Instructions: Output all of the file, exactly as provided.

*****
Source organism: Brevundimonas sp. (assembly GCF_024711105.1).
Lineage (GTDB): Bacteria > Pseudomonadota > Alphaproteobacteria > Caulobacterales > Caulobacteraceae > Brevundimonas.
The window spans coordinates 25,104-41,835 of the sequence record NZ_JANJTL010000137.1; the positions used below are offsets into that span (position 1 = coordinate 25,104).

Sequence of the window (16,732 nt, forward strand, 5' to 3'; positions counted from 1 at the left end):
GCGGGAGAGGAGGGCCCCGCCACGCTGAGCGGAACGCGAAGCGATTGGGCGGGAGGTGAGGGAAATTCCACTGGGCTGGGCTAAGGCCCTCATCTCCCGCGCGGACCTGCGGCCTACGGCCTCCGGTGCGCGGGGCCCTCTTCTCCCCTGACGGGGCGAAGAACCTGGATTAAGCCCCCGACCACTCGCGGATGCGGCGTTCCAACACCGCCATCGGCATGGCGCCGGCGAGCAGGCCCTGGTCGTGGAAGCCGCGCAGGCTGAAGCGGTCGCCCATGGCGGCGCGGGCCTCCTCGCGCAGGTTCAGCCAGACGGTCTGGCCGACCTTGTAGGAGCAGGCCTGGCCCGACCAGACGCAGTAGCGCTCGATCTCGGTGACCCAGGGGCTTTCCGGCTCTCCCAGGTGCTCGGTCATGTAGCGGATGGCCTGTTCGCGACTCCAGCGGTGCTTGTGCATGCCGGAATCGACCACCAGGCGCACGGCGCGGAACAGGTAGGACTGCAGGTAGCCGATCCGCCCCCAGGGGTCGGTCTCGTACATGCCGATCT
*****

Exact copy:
Source organism: Brevundimonas sp. (assembly GCF_024711105.1).
Lineage (GTDB): Bacteria > Pseudomonadota > Alphaproteobacteria > Caulobacterales > Caulobacteraceae > Brevundimonas.
The window spans coordinates 25,104-41,835 of the sequence record NZ_JANJTL010000137.1; the positions used below are offsets into that span (position 1 = coordinate 25,104).

Sequence of the window (16,732 nt, forward strand, 5' to 3'; positions counted from 1 at the left end):
GCGGGAGAGGAGGGCCCCGCCACGCTGAGCGGAACGCGAAGCGATTGGGCGGGAGGTGAGGGAAATTCCACTGGGCTGGGCTAAGGCCCTCATCTCCCGCGCGGACCTGCGGCCTACGGCCTCCGGTGCGCGGGGCCCTCTTCTCCCCTGACGGGGCGAAGAACCTGGATTAAGCCCCCGACCACTCGCGGATGCGGCGTTCCAACACCGCCATCGGCATGGCGCCGGCGAGCAGGCCCTGGTCGTGGAAGCCGCGCAGGCTGAAGCGGTCGCCCATGGCGGCGCGGGCCTCCTCGCGCAGGTTCAGCCAGACGGTCTGGCCGACCTTGTAGGAGCAGGCCTGGCCCGACCAGACGCAGTAGCGCTCGATCTCGGTGACCCAGGGGCTTTCCGGCTCTCCCAGGTGCTCGGTCATGTAGCGGATGGCCTGTTCGCGACTCCAGCGGTGCTTGTGCATGCCGGAATCGACCACCAGGCGCACGGCGCGGAACAGGTAGGACTGCAGGTAGCCGATCCGCCCCCAGGGGTCGGTCTCGTACATGCCGATCT